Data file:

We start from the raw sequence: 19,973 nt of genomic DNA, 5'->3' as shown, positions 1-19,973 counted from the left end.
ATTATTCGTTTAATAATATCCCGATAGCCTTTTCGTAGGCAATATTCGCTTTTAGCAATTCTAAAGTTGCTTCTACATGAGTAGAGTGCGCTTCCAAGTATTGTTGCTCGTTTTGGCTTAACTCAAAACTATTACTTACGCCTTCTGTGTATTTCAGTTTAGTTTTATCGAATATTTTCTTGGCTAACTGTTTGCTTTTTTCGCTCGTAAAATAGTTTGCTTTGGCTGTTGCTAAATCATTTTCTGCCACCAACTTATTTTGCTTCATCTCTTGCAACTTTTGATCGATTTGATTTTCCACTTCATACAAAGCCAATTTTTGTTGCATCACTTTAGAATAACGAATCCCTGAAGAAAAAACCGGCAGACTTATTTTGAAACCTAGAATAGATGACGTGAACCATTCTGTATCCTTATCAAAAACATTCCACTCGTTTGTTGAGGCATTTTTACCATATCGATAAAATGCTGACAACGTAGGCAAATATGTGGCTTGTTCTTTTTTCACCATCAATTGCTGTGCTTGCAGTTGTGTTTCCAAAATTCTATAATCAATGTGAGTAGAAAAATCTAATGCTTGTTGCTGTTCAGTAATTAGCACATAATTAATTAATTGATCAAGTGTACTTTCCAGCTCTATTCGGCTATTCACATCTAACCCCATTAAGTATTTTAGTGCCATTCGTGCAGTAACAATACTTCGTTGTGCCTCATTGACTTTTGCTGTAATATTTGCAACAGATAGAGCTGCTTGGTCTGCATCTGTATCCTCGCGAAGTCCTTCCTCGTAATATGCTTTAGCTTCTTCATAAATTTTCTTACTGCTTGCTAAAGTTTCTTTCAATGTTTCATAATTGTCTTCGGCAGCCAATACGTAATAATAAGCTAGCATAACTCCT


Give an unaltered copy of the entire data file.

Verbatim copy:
We start from the raw sequence: 19,973 nt of genomic DNA, 5'->3' as shown, positions 1-19,973 counted from the left end.
ATTATTCGTTTAATAATATCCCGATAGCCTTTTCGTAGGCAATATTCGCTTTTAGCAATTCTAAAGTTGCTTCTACATGAGTAGAGTGCGCTTCCAAGTATTGTTGCTCGTTTTGGCTTAACTCAAAACTATTACTTACGCCTTCTGTGTATTTCAGTTTAGTTTTATCGAATATTTTCTTGGCTAACTGTTTGCTTTTTTCGCTCGTAAAATAGTTTGCTTTGGCTGTTGCTAAATCATTTTCTGCCACCAACTTATTTTGCTTCATCTCTTGCAACTTTTGATCGATTTGATTTTCCACTTCATACAAAGCCAATTTTTGTTGCATCACTTTAGAATAACGAATCCCTGAAGAAAAAACCGGCAGACTTATTTTGAAACCTAGAATAGATGACGTGAACCATTCTGTATCCTTATCAAAAACATTCCACTCGTTTGTTGAGGCATTTTTACCATATCGATAAAATGCTGACAACGTAGGCAAATATGTGGCTTGTTCTTTTTTCACCATCAATTGCTGTGCTTGCAGTTGTGTTTCCAAAATTCTATAATCAATGTGAGTAGAAAAATCTAATGCTTGTTGCTGTTCAGTAATTAGCACATAATTAATTAATTGATCAAGTGTACTTTCCAGCTCTATTCGGCTATTCACATCTAACCCCATTAAGTATTTTAGTGCCATTCGTGCAGTAACAATACTTCGTTGTGCCTCATTGACTTTTGCTGTAATATTTGCAACAGATAGAGCTGCTTGGTCTGCATCTGTATCCTCGCGAAGTCCTTCCTCGTAATATGCTTTAGCTTCTTCATAAATTTTCTTACTGCTTGCTAAAGTTTCTTTCAATGTTTCATAATTGTCTTCGGCAGCCAATACGTAATAATAAGCTAGCATAACTCCT